STEEL WEEK IN BRIEF: US steel import tariff, higher scrap prices, lower iron ore prices...
Metal Bulletin reviews the major stories that have affected the steel market over the past week.
All eyes this week were on US President Donald Trump’s decision to confirm his previously announced tariffs of 25% on steel imports and 10% on aluminium imports into the US.
Metal Bulletin’s team has extensively analyzed the likely effects on the global steel market of the trade action signed off under the Section 232 investigation by the US government. You can find a summary of the stories here.
China’s hot-rolled coil (HRC) prices fell further ahead of the weekend after the paper market tumbled.
Indian mills have raised their offer prices for exports of commercial-grade hot-rolled coil (HRC) by at least $10 per tonne.
Limited offers and bullish sentiment resulted in import prices for steel billet in Southeast Asia rising further, and made those for slab in the wider region (including East Asia) narrow upward.
Iranian export prices for steel billet and slab continued to rise, with bookings agreed at higher prices, supported by the upward trend in the global market and reduced availability of the materials.
CIS export billet prices continued to climb toward a five-year high, supported by strong demand in most sales outlets as well as reduced availability of material and rising scrap costs.
Egyptian producer Beshay Steel increased its rebar prices again.
Demand for flat steel will remain strong in Turkey through March, and price increases are expected to continue because producers are fully booked until late May.
Domestic prices for heavy steel plate in Southern Europe have increased, reflecting rising slab costs.
Prices for long steel products are expected to increase across Europe in March with steel mills counting on a rise in consumption when the weather improves.
Argentina’s domestic prices for HRC and cold-rolled coil (CRC) rose this month because of the increased prices in the global steel markets.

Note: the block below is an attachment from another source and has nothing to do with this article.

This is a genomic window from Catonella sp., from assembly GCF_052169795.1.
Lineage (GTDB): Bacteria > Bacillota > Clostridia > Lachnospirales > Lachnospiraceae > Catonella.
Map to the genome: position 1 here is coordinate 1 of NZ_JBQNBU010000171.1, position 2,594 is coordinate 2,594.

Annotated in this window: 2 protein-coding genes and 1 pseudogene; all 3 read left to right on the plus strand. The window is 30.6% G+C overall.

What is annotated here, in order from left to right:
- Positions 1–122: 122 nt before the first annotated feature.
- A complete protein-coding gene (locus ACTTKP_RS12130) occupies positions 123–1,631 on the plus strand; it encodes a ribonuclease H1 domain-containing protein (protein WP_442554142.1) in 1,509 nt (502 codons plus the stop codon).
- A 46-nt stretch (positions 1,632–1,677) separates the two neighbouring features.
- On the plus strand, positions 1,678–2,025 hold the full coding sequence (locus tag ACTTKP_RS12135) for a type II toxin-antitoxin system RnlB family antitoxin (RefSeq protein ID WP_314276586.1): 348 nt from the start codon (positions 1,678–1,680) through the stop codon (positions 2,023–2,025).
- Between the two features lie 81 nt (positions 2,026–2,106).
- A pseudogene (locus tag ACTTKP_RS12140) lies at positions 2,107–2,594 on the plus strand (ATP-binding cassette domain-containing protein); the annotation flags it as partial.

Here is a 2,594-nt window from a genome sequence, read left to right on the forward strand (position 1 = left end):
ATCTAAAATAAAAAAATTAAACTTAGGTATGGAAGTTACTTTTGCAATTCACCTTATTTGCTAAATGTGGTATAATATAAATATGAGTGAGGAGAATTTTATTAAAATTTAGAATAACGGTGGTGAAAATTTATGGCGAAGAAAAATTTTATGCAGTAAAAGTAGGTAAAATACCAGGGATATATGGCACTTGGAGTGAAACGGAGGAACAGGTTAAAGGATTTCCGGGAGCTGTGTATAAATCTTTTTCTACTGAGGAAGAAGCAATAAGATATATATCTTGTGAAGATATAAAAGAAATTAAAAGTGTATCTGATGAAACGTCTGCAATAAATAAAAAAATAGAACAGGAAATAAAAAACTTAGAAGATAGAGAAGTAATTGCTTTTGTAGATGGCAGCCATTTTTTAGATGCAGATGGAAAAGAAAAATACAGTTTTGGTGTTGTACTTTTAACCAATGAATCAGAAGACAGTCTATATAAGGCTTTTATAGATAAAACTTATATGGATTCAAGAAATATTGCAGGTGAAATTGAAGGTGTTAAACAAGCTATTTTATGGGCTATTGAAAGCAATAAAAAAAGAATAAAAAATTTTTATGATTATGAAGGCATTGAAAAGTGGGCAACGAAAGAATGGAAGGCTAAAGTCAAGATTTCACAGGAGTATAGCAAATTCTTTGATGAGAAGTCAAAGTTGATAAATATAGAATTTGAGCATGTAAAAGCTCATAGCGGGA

Prices for ferrous scrap in the major global markets kept rising despite questions over how US import tariff on steel could affect scrap markets.
Good scrap demand has led to higher prices in the import markets of Turkey, India and Taiwan, while US export prices have remained stable.
Meanwhile, iron ore prices continued to fall and hit $70 per tonne cfr China on Friday due to losses in both the futures and steel markets.
Prices in the seaborne coking coal market also gathered more downward momentum at the end of the week, with the number of offers continuing to outpace bids.
China’s coke export offers have risen to track domestic price increases after the country’s Chinese New Year break, but trading activity has yet to pick up.
Europe has extended existing anti-dumping duties of 48.3-71.9% on seamless, stainless steel tube & pipe originating from China for another five years.
Mexico has imposed final anti-dumping duties on imports of welded tube from China.
Around the world
Aditya Mittal, chief financial officer and chief executive officer of ArcelorMittal Europe, has been appointed president of the ArcelorMittal group in addition to his current responsibilities.
Japan’s Kobe Steel has rolled out a series of measures to prevent incidents such as its recent data-falsification scandal from recurring. This includes replacing some of its executives and restructuring its management and reporting systems.
As one consequence, it decided to appoint Mitsugu Yamaguchi president and chief executive officer of the company, with effect from April 1.
The March edition of China Steel Market Insight outlines the key activities and underlying data affecting the Chinese steelmaking market while trade in the region revives after the Chinese New Year holiday.